As I step down as CEO of Catherine Hamlin Fistula Foundation this month, I am reflecting on my time with the foundation and the many life-changing encounters I have had at Hamlin over the past eight years.
When Dr Catherine Hamlin passed away in 2020 it was a news story all over the world. This pioneering, life-changing surgeon who spent her life as a tireless champion for women who were among the most marginalised and shunned in the world – was no longer here to lead the movement she and Reg founded more than 60 years ago.
Catherine’s death invoked in me a mass of conflicting emotions – loss and sadness and yet so much pride in her life well-lived and for the humbling opportunity I’ve had to be part of the extraordinary movement that she started.
It was a seismic moment for Hamlin Fistula Ethiopia and the Catherine Hamlin Fistula Foundation. A moment which saw an extraordinary response from everyone within the organisation – our staff, boards, clinical teams and other workers in Hamlin Fistula Ethiopia’s hospitals, midwifery clinics and the Hamlin College of Midwives; Hamlin Partners around the world; our volunteers, and you our wonderful supporters. Everyone responded magnificently as a tribute to the work Catherine and Reg started and everyone renewed their resolve to achieve Catherine’s goal of a world without fistula. In the almost eight years I have had the privilege of leading the Catherine Hamlin Fistula Foundation it was a memorable and life-changing event.
As an organisation we are all proud of progress made by Hamlin Fistula Ethiopia toward the health and well-being of Ethiopian women. Some special highlights for me are:
New Obstetric Fistula injuries have declined in Ethiopia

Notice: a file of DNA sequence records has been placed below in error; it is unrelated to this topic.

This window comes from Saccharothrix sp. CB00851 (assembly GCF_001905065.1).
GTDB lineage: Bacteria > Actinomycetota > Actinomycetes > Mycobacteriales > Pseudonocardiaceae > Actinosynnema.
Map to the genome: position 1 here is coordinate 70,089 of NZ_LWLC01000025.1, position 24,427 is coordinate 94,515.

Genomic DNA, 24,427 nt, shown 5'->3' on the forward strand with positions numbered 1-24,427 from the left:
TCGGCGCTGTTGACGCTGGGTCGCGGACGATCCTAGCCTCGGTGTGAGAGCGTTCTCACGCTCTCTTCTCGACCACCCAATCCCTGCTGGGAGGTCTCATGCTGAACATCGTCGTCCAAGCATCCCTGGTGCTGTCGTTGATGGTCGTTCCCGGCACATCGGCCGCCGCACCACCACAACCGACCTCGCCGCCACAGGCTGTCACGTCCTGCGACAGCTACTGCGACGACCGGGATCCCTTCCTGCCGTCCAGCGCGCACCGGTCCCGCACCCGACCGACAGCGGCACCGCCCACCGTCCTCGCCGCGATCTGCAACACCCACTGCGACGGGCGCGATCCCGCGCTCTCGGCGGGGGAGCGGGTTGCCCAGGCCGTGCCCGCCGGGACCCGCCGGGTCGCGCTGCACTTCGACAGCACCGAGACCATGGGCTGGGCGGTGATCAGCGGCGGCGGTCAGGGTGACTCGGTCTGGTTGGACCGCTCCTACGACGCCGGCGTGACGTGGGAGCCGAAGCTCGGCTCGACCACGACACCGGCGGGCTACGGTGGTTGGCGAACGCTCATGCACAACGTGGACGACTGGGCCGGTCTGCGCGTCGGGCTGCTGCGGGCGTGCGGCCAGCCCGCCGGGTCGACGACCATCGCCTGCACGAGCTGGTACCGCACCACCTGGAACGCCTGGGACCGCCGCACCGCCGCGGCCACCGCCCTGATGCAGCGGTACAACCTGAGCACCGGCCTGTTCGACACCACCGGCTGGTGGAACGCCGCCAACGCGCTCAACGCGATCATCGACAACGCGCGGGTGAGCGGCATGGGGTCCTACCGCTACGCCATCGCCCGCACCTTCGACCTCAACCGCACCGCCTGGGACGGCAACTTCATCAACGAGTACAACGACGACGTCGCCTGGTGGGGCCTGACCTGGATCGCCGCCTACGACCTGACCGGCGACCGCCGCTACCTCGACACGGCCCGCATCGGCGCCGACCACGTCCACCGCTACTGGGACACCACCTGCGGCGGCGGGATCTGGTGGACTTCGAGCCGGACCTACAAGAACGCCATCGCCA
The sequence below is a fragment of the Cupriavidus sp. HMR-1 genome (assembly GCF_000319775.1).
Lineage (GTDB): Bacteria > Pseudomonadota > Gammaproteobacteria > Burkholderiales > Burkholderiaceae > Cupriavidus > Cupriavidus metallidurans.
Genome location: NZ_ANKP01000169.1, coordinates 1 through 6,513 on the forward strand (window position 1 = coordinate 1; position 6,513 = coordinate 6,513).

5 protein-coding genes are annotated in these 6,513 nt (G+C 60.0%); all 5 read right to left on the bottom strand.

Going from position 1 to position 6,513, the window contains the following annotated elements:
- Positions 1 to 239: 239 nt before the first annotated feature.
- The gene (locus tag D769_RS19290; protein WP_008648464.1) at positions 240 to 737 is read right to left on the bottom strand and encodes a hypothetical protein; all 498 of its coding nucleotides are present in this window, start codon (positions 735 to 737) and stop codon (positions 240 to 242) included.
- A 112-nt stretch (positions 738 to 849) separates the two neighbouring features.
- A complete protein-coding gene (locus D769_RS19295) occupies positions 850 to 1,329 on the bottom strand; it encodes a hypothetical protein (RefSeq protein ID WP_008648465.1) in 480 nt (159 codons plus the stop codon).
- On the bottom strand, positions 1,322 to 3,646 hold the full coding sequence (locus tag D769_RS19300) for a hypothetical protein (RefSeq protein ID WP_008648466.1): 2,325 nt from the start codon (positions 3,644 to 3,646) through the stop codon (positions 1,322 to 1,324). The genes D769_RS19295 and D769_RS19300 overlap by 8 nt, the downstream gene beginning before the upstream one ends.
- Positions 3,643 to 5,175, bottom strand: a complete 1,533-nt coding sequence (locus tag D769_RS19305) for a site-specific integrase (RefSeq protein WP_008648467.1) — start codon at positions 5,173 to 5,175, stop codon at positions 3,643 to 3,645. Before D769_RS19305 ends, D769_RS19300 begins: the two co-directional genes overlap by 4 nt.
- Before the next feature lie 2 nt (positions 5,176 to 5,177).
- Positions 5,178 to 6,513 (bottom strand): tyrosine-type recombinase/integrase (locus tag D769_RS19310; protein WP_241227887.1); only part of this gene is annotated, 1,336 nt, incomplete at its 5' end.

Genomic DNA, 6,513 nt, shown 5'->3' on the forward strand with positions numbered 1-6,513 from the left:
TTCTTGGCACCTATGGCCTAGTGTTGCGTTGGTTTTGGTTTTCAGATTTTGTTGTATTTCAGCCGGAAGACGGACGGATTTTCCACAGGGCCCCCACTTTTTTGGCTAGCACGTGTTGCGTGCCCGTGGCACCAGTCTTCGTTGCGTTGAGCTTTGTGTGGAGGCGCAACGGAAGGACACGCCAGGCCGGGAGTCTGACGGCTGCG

The continued scale up of the Hamlin College of Midwives prevention program and the more than 90 Hamlin supported midwifery clinics in rural Ethiopia is making an impact. In 2016 the Ethiopian Ministry of Health estimated there were around 15,500 new obstetric fistula cases per year (0.42% of all births). By 2020 this was estimated to have reduced to around 1000 new cases each year. Hamlin trained Midwives have contributed to this remarkable progress.
Ethiopian women living with historical fistula are being found and treated
Many women suffering with fistula injuries don’t know there is a treatment and they suffer unnecessarily, sometimes for a lifetime. Hamlin’s new Project Zero which launched this year is finding these women. This ground-breaking program is the culmination of more than 60 years of work in Patient Identification and Prevention. It is Hamlin Fistula Ethiopia’s road map for eradicating fistula from Ethiopia just as Catherine planned.
Hamlin Patients are thriving
Hamlin Fistula Ethiopia’s updated vocation training program launched in 2021 and is changing lives. This three-month residential course is offered to those former fistula patients who need it most. More than 500 women have completed the program. Having gained the skills and confidence to generate an income, they now live with choices and independence.
But as I reflect on my time as CEO of this wonderful organisation – as is often the case – it is the individual people, more than the achievements, that foster the greatest and deepest memories:
On my first trip to Ethiopia I met Mamitu Gashe. Beloved by all, Mamitu is known for her remarkable journey to become one of the world’s great fistula surgeons. A prolific surgeon and trainer, she continues in surgery today at Hamlin’s Addis Ababa Fistula Hospital and brings joy and healing to every patient she meets. I see Mamitu each time I visit and she continues to thrive.